Hunting elk is ‘in the DNA’ of Swedish hunters

As Sweden's autumn hunting season gets into full swing, the AFP's Igor Gedilaghine, gets a firsthand glimpse into Sweden's great elk hunt.

Hunting elk is 'in the DNA' of Swedish hunters

A dozen hunters huddle together at dawn in a thick evergreen forest deep in Sweden’s northeast, getting their orders as they anxiously await the day’s first kill.

“Today we can shoot elk and bears,” guide Emil Toivonen informs the group he will lead for the day.

It’s 6am, the sun has yet to rise, and wisps of fog float in the brisk air.

The hunters — fortified by the previous night’s feast of smoked elk killed in last year’s hunt, and washed down with moonshine — are raring to go, clad in head-to-toe camouflage, outfitted with fluorescent orange safety stickers.

By 7am, they will be set up in their pre-established positions that they pulled out of Toivonen’s hat. At age 26, the guide makes his living organising hunts like this one.

In Sweden, hunting is a national pastime enjoyed by around 300,000 people, mostly men but some women too. Two-thirds of hunters are affiliated with the Swedish Association for Hunting and Wildlife Management (Jägareförbundet).

A variety of animals are hunted in Sweden, including wolves which has sparked controversy both in Sweden and abroad.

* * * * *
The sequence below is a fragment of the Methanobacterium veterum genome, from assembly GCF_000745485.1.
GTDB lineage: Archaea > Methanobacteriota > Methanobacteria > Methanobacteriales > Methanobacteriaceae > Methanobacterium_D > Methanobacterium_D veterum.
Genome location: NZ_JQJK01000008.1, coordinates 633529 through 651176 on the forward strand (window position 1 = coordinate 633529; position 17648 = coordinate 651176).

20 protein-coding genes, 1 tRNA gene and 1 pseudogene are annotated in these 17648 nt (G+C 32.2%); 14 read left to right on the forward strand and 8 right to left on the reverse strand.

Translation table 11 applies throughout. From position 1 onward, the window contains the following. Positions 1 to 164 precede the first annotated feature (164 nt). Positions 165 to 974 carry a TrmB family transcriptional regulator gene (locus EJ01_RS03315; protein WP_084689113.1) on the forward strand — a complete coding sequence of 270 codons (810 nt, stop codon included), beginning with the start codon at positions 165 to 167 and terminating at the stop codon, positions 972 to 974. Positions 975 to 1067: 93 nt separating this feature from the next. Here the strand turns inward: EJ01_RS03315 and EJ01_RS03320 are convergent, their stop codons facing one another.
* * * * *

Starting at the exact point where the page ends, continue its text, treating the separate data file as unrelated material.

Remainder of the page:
But today’s group is primarily out to hunt elk because of its reputation as “the king of the Swedish forest”.

“It’s written in the DNA of Swedish hunters,” says Örjan, 56.

Yet with the local quota not yet filled for brown bears, they can also be shot … if the hunters are lucky enough to set their eyes on one.

Waiting patiently in the middle of the forest for a hulking elk to amble by, one can’t help but recall the photos of a recent hunting expedition that were passed around the supper table the previous night.

A 280-kilo bear hanging by one leg. The same bear skinned of its thick, luxurious fur.

A large basin full of innards, in the middle of which lies … a blue sock.

Nobody wants to think about how it may have gotten there.

For now, the long wait is on, silent and still. On the screen of his smartphone, Örjan follows the dogs’ trail thanks to the GPS collars they are wearing.

“You can even phone them and hear if they’re barking,” he whispers, a sign they’re on the scent of an elk.

“You can even see how fast they’re advancing and how many times they’ve barked,” he adds.

Suddenly, Oerjan looks up: in his earpiece a hunter tells him one of the dogs is on the trail of a elk nearby.

“We have to be ready,” he says quietly, clutching his Winchester .338 Magnum.

Two shots ring out through the air. It’s Markko, the shooter in the neighbouring position hidden behind a knoll.

From a distance of 75 metres, he puts two bullets behind the elk’s shoulder, in its lungs, after one of the dogs chased it to within shooting distance.

“After the first bullet, the elk stood still and hunched over. After the second one, it staggered a bit and then collapsed,” he says, his voice void of emotion after killing the 19th elk of his hunting career.